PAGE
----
Tom Petty’s pianist plays “Tennessee Waltz,” an Ernest Tubb classic rides a Bo Diddley beat, and a deep cut by the ’60s band the Zombies becomes a Disney-style lullaby.
Bella Poarch, “Dolls” (Warner Records)
In theory this should work. With her massive TikTok following, Bella Poarch clearly needed to strike while the iron is hot and release a studio EP. “Dolls” is that album.
NEW YORK (AP) — There's a moment in Post Malone’s new concert film when its star confesses to how surreal his life has become: “Sometimes I feel like I’m not a real person.”
Fans will get no clarity on that astounding statement after watching Amazon's “Post Malone: Runaway,” a limp, uninspiring 60 minutes of flash with no substance.
Calvin Harris' last star-studded funk album in 2017 sported several hits but left listeners wanting more. Now, the DJ from the UK has delivered a second volume, titled “Funk Wav Bounces Vol. 2," featuring even more tracks and big names, but bigger doesn’t always mean better.
“Cover to Cover,” The Brother Brothers (Compass Records)
Identical twins Adam and David Moss are easy to tell apart on their charming new album of cover tunes.
That’s usually David singing the high part, his gentle harmonies with Adam doing a distinctive dance that can only result from plenty of practice and shared genes.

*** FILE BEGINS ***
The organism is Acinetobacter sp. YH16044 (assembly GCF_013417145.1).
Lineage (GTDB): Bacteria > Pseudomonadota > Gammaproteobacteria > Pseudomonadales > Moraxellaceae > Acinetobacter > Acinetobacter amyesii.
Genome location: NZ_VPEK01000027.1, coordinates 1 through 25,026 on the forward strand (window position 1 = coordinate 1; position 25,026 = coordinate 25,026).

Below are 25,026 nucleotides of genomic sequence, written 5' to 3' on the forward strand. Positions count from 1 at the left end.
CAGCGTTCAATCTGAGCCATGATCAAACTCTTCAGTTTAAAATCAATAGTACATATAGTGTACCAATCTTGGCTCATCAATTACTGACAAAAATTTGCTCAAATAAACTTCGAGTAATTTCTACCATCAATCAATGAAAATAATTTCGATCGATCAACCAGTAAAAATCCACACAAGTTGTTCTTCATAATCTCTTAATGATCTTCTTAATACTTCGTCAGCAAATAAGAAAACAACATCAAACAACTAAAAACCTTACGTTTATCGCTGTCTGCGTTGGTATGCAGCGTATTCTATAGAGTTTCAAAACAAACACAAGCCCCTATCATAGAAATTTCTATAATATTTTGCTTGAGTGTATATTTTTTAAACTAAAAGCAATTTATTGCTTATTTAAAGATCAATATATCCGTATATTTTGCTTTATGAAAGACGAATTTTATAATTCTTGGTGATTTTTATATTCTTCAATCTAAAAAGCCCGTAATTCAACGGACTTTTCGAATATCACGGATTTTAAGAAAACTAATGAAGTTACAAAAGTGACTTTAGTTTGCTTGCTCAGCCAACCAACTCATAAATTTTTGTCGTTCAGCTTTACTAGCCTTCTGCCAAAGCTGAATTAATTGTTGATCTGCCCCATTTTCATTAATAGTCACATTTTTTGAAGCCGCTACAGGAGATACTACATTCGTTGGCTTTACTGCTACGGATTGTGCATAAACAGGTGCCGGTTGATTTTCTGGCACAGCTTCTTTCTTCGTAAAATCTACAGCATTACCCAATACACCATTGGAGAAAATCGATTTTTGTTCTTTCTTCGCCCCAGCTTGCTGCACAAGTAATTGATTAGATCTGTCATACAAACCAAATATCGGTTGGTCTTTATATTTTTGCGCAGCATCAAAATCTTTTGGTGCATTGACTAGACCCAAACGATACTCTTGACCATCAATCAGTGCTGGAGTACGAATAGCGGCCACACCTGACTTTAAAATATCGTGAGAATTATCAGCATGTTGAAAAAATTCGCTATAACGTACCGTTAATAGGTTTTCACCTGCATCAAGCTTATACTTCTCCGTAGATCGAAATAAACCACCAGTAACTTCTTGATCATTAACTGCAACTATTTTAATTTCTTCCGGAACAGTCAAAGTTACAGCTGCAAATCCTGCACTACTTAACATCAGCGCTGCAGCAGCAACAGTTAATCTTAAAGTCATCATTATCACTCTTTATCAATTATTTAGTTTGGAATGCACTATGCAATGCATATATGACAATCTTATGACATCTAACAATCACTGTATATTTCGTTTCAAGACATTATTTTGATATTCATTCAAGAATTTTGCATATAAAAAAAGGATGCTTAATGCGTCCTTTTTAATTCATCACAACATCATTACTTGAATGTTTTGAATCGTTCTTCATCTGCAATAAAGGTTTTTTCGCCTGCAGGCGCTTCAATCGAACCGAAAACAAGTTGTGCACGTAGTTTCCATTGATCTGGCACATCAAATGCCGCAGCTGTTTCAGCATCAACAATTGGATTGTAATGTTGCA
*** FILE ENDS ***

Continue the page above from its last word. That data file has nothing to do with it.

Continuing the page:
"Renaissance," Beyoncé (Columbia Records)
Beyoncé has been reborn again; this time it’s on a shimmering dance floor.
But in her seventh studio album, "Renaissance," she has subverted the public's perception of her hitmaking history.
“Hold on Baby,” King Princess (Zelig Records/Columbia Records)
In “Hold on Baby,” King Princess’ second album, there’s something emotionally relatable for all her listeners. Mikaela Straus, the 23-year-old musician behind King Princess, had a viral breakout hit with “1950,” which has over 20 million views on YouTube.
“Surrender,” by Maggie Rogers (Capitol Records)
It's all there in the title. Do as Maggie Rogers asks. Give in to her.
The 12-track “Surrender” is the follow-up to “Heard It in a Past Life,” her 2019 debut album that announced a major talent.
“The Last Goodbye,” ODESZA (Ninja Tune)
EDM fans, hold on to your glow sticks and rave goggles – ODESZA is back and more experimental than ever. The duo of Harrison Mills and Clayton Knight released an immersive album Friday after four quiet years of speculation that the electronic magic-makers had disbanded or were done for good.
“Birds in the Ceiling” by John Moreland (Old Omens/Thirty Tigers)
John Moreland has more questions than answers these days, and he's OK with that.
On his new album, “Birds in the Ceiling," Moreland presses ahead in the gentle, thoughtful style that has distinguished the Oklahoma native from other Americana artists through six albums now.
“Special,” by Lizzo (Atlantic Records)
Singer and rapper Lizzo wasn’t kidding when she came out with the title for her latest album — it truly is a journey to get to your most “Special” self.
“Peculiar, Missouri,” Willi Carlisle (Free Dirt Records)
Coming from a queer, 6-foot-4, 300-pound former high school football captain who went on to sing Midwestern punk rock, pursue poetry in New York and then earn a fellowship to teach literature in the Ozarks, this album is what you’d expect: different.